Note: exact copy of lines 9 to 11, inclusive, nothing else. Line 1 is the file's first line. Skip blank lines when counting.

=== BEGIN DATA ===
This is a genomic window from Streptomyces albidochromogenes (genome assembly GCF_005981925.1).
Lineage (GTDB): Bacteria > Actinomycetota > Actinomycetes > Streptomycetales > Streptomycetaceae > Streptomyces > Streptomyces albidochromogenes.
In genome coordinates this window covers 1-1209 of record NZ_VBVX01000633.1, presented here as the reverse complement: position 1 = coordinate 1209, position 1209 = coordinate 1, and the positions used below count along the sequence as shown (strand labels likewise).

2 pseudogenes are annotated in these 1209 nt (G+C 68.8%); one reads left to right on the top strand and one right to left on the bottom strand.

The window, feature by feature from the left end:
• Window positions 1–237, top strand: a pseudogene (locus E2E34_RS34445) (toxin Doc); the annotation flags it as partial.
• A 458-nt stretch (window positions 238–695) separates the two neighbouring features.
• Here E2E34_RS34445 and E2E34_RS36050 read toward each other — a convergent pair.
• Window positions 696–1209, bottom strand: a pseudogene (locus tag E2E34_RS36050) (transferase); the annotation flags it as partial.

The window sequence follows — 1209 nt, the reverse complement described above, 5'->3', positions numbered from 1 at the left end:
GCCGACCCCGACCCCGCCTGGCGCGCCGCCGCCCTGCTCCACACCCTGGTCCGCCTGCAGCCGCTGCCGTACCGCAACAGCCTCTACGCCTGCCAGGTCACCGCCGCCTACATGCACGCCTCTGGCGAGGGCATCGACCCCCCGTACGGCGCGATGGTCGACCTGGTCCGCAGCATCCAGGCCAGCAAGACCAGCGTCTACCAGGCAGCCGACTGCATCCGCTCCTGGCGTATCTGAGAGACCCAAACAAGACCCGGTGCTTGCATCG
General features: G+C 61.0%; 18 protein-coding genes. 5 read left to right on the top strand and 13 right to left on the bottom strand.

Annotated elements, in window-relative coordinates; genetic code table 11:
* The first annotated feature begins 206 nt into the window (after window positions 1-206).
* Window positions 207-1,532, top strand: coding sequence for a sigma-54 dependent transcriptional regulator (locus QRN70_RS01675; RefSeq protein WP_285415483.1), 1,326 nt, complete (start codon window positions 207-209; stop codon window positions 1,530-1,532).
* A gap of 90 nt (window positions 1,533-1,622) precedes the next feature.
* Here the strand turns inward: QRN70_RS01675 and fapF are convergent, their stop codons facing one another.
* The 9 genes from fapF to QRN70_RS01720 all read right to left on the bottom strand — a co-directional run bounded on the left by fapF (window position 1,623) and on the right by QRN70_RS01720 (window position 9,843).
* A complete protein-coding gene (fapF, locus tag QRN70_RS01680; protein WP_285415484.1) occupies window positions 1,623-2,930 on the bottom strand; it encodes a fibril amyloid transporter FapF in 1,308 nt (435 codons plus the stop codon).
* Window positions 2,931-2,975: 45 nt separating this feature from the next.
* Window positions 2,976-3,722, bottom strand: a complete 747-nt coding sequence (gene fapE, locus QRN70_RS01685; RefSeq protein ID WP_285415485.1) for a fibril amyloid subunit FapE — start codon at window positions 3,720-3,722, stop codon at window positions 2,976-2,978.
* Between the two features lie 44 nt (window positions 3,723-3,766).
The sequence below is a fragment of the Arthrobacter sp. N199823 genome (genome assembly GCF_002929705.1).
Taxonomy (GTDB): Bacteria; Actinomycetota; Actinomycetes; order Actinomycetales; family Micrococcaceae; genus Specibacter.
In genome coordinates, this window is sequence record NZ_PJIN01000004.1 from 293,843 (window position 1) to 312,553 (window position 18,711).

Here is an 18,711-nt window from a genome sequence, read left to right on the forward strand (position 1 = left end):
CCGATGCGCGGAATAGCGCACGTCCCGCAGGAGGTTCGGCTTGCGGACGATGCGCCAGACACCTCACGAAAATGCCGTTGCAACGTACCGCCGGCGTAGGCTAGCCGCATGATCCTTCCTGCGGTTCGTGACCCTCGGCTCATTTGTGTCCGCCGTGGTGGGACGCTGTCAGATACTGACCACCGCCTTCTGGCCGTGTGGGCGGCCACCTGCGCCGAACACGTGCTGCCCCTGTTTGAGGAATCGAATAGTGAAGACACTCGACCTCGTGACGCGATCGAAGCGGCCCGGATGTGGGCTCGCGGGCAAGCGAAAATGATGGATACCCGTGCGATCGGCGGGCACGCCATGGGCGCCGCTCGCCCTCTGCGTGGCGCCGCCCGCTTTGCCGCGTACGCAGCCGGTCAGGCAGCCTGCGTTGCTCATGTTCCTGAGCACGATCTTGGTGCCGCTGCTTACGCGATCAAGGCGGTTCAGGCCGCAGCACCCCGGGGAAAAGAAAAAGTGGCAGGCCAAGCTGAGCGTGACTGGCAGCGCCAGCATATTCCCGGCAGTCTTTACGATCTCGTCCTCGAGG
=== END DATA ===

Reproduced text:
• Window positions 696–1209, bottom strand: a pseudogene (locus tag E2E34_RS36050) (transferase); the annotation flags it as partial.

The window sequence follows — 1209 nt, the reverse complement described above, 5'->3', positions numbered from 1 at the left end:
GCCGACCCCGACCCCGCCTGGCGCGCCGCCGCCCTGCTCCACACCCTGGTCCGCCTGCAGCCGCTGCCGTACCGCAACAGCCTCTACGCCTGCCAGGTCACCGCCGCCTACATGCACGCCTCTGGCGAGGGCATCGACCCCCCGTACGGCGCGATGGTCGACCTGGTCCGCAGCATCCAGGCCAGCAAGACCAGCGTCTACCAGGCAGCCGACTGCATCCGCTCCTGGCGTATCTGAGAGACCCAAACAAGACCCGGTGCTTGCATCG